Though Julie Bosman and Motoko Rich don’t flat-out ask this question in their New York Times piece about the Harry Potter VII publication date announcement, this paragraph mid-way expresses the sentiment just as clearly:
It is hard to imagine how the publishing industry will ever replace the sensation that spawned midnight parties and all-night lines to get the books the moment they went on sale. When HARRY POTTER AND THE HALF-BLOOD PRINCE, the sixth in the series, was published in July 2005, it sold 6.9 million copies in the first 24 hours.
Especially as the answer is plainly obvious: they can’t. And to its credit, Scholastic isn’t pretending they can, though they do hope future projects will compensate for the revenue lost by their being nothing quite like the Potter phenomenon in the pipeline.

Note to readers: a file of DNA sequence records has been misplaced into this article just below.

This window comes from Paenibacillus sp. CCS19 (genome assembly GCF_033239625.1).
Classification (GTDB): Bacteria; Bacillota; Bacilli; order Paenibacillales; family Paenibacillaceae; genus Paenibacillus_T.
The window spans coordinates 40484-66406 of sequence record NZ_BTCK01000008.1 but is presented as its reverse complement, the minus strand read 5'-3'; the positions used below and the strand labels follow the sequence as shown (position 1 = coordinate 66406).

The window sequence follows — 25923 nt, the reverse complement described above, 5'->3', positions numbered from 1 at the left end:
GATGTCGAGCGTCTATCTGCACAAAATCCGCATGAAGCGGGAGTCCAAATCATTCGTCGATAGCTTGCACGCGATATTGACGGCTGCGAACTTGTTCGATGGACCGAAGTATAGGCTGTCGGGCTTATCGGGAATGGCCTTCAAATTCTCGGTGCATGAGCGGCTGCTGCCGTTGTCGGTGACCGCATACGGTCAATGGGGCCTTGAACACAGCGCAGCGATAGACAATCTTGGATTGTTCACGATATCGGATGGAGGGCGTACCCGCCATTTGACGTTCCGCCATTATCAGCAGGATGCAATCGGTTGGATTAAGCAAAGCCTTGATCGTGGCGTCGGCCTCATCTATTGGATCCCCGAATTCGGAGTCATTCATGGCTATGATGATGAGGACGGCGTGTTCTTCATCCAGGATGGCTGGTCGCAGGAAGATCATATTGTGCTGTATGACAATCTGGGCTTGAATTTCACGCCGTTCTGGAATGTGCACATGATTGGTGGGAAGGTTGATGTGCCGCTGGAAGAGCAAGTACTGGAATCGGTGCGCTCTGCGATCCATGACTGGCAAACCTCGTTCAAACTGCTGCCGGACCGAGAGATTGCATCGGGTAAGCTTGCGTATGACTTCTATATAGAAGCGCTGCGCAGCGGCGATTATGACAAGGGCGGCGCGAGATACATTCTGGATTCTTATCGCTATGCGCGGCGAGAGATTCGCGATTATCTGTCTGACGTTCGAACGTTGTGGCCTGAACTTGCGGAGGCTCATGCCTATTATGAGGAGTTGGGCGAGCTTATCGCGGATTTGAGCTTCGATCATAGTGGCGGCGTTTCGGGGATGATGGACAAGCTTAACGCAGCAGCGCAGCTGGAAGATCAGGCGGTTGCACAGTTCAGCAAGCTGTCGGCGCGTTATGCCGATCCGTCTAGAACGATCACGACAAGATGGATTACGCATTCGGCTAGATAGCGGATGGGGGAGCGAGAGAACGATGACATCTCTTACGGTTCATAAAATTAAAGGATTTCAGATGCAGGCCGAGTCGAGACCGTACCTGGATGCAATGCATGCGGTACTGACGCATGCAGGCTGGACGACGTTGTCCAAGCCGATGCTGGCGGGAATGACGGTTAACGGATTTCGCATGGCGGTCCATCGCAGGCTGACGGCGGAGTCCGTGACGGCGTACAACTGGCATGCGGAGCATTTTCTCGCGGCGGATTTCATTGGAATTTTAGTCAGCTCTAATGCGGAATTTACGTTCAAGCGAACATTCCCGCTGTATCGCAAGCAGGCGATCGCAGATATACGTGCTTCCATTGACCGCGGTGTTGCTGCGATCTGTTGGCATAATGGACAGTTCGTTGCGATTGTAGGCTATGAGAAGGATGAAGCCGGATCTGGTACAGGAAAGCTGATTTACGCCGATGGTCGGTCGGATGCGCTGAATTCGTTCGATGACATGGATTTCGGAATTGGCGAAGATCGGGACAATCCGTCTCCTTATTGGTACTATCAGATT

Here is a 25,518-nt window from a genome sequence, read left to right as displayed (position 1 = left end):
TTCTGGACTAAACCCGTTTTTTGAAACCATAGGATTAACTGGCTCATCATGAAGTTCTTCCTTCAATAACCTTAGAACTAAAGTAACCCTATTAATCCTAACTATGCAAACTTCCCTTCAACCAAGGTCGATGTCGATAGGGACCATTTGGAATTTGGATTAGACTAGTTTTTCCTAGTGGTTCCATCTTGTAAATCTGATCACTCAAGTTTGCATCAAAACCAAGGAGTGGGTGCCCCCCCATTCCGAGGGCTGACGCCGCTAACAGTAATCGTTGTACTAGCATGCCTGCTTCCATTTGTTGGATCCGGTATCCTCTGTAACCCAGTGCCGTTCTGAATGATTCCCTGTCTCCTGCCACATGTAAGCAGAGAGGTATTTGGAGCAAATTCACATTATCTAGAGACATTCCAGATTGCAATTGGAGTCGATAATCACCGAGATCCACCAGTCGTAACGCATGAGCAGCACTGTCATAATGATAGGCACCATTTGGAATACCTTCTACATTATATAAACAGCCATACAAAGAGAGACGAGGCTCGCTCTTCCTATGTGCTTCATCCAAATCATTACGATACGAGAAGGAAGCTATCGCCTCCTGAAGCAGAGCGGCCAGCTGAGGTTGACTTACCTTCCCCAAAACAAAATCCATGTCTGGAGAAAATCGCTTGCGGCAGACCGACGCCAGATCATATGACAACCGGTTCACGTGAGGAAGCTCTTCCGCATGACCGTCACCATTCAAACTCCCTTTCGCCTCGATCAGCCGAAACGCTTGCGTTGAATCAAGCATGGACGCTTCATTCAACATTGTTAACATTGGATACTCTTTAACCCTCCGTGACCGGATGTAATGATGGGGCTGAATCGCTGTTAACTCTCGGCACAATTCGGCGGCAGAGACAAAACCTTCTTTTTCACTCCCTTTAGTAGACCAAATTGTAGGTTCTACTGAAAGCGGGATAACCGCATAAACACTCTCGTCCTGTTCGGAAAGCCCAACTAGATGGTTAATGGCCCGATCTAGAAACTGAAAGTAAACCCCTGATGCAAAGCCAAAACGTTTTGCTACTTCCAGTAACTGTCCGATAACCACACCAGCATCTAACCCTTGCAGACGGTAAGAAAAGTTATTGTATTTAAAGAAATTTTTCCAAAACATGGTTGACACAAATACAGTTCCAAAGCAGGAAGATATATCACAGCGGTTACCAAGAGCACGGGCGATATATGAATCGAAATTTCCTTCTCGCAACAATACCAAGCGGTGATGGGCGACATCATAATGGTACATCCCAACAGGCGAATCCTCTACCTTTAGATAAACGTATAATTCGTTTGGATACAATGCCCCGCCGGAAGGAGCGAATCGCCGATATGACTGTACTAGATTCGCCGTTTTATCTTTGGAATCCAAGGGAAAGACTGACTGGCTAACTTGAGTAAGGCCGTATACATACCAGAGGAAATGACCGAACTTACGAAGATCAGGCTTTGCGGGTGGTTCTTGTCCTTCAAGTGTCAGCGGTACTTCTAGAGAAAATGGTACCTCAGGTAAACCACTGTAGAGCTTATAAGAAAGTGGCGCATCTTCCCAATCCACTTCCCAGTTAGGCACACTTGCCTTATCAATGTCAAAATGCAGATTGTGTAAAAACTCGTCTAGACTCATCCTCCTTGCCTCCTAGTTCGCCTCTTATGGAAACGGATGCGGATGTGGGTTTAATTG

Then again, there might be; who would have expected the series to hit as it did when the first volume was released ten years ago? But even if one can be supremely confident that lightning will strike the bottle again – and that it won’t be aping what made J.K. Rowling‘s series so mega-successful – actively looking for that future success is, and always will be, a crapshoot. And unlike what J.P. Morgan analyst Frederick Searby thinks, even if Rowling were to “come out of retirement and pull a Michael Jordan” there’s little likelihood she’ll ever be able to replicate the success of the Potter books. Then again, she doesn’t really need to.
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